An All-round Ministry, p. 70
Repentance Is “A Change Of Mind”
The Bible says that Judas “repented” (Greek: metamellomaiin, meaning, “to regret”) in Matthew 27:3. Yet, Jesus said Judas had a devil (John 6:70). Judas didn’t repent toward God in faith to be saved; but rather, he felt regret that he got caught for betraying the Lord. Judas brought the 30 pieces of silver back to the Pharisees, but they refused it. Judas cast down the coins on the floor and went and hanged himself (Matthew 27:5). Turning from the act of sin is not salvation. The false repentance of Judas evidences this truth.
The false prophets in Matthew 7:21-22 said “Lord, Lord,” but they were not saved. They had amended their ways… speaking in Jesus’ name, performing good works and miracles; but they were unsaved and went to Hell forever in their sins. They failed to do God’s will concerning salvation. John 6:40 tells us God’s will, “And this is the will of him that sent me, that every one which seeth the Son, and believeth on him, may have everlasting life: and I will raise him up at the last day.” Lordship Salvationists are not saved because they think repentance means to change your lifestyle to be saved, which is self-righteousness. If you’re wrong on repentance, you’re not saved (just like Judas)!
Concerning salvation, the Bible uses a different meaning for repentance, which is simply “a change of mind.” Repentance in this sense is necessary for salvation. Mark 1:15, “And saying, The time is fulfilled, and the kingdom of God is at hand: repent ye, and believe the gospel.” The word “repent” here in mark 1:15 is the Greek metanoeo, meaning, “to think differently.” Hebrews 6:1, “Therefore leaving the principles of the doctrine of Christ, let us go on unto perfection; not laying again the foundation of repentance from dead works, and of faith toward God.” Lordship Salvationists need to repent from their dead works of religious self-righteousness and trust the simple gospel of Jesus Christ.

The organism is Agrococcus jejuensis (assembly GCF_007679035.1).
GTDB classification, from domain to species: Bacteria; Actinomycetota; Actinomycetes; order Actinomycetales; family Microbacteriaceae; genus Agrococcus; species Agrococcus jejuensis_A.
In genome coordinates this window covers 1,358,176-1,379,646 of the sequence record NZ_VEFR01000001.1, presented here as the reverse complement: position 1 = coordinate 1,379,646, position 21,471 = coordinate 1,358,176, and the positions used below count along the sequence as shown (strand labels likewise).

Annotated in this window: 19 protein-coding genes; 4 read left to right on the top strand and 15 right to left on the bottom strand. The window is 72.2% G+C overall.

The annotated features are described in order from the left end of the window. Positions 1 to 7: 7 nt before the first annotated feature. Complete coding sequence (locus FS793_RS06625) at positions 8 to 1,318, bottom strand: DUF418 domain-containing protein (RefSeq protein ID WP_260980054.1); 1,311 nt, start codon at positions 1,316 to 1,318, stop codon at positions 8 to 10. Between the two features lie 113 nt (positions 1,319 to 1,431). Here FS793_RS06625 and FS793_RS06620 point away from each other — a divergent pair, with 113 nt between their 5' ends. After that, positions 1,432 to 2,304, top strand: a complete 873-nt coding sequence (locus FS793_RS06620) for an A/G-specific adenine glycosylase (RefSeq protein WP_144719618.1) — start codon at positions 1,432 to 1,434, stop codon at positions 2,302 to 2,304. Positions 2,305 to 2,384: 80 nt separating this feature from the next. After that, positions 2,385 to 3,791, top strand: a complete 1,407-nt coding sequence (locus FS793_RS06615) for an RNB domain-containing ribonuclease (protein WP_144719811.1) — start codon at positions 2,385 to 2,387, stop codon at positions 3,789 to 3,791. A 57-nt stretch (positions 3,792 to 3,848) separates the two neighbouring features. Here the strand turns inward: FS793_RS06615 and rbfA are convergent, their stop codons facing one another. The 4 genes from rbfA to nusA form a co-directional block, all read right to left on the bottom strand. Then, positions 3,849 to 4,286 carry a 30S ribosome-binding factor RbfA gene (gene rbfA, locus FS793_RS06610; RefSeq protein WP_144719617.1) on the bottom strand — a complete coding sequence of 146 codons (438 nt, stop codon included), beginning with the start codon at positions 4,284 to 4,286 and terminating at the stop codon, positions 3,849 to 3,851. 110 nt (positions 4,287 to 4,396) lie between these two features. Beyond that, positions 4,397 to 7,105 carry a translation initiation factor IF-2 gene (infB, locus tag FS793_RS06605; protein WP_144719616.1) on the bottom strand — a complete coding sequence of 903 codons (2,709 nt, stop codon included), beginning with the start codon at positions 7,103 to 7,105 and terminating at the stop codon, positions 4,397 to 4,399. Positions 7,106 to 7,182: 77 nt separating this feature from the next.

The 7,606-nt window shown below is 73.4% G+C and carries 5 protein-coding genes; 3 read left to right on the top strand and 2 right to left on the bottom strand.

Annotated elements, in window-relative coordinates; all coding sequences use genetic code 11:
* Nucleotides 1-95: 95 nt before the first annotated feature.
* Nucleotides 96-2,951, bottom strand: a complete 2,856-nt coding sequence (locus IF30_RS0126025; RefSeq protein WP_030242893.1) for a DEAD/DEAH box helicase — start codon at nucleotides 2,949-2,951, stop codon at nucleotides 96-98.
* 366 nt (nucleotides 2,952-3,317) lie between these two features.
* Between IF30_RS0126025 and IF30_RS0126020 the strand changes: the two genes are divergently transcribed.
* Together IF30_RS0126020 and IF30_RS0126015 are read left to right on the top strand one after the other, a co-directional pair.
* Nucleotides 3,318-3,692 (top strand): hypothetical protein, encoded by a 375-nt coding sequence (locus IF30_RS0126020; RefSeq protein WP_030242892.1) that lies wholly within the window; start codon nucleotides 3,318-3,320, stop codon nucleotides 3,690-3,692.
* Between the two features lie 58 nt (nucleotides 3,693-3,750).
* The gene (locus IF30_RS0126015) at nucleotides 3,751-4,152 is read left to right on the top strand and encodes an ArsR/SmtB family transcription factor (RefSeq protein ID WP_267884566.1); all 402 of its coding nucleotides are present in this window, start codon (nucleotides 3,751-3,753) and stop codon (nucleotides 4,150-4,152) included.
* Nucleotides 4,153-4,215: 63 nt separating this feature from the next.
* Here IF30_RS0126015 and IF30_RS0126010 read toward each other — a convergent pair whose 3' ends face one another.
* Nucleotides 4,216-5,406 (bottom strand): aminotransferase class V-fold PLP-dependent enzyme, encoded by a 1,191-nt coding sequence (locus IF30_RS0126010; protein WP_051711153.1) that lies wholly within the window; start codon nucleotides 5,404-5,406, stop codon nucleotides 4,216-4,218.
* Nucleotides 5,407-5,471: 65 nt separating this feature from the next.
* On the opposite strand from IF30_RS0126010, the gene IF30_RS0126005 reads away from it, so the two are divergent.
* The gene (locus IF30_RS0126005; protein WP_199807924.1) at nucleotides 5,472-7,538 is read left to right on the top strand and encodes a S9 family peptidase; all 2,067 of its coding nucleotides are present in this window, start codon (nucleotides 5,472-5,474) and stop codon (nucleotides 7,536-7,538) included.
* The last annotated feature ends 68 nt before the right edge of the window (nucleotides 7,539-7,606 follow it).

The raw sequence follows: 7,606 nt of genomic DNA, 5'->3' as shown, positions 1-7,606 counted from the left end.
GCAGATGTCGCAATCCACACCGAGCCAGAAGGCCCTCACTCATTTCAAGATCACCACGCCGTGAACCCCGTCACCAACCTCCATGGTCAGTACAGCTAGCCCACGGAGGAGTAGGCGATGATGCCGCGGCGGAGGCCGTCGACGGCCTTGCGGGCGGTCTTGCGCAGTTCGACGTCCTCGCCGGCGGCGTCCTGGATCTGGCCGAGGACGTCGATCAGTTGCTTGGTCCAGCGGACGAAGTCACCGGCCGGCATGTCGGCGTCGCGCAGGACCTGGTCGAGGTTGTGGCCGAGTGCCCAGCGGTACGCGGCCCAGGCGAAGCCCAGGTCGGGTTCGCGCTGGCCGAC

Here is a great quote from Pastor Charles Spurgeon which evidences that Spurgeon did not teach forsaking sinful bad habits as a condition of salvation. In the quote below, Spurgeon is saying that you don’t have to change your life (forsake sinful bad habits) to be saved. My friend, God only saves sinners! Even if you’re the vilest ungodly sinner, God will save you if you’ll simply place your faith in Jesus Christ…
“You must not expect that you will be perfect in ‘repentance’ before you are saved. No Christian can be perfect. ‘Repentance’ is a grace. Some people preach it as a condition of salvation. Condition of nonsense! There are no conditions of salvation. God gives the salvation himself…”
— Charles Spurgeon
SOURCE: http://www.spurgeon.org/sermons/0044.htm (Charles Spurgeon, from a sermon titled, REPENTANCE UNTO LIFE, preached at the New Park Street Chapel, Southwark, on September 23, 1855)
Eternal life is a free gift, which is yours if you’ll receive it by faith in Christ Jesus. But let’s hear this truth from God Himself in the Bible…
Romans 4:5-6, “But to him that worketh not, but believeth on him that justifieth the ungodly, his faith is counted for righteousness. Even as David also describeth the blessedness of the man, unto whom God imputeth righteousness without works.”
God only saves THE UNGODLY. Amen! Whatever changes need to be made in a person’s life is God’s department and He will attend to that you can be rest assured (Hebrews 12:6-8). Jesus is precious!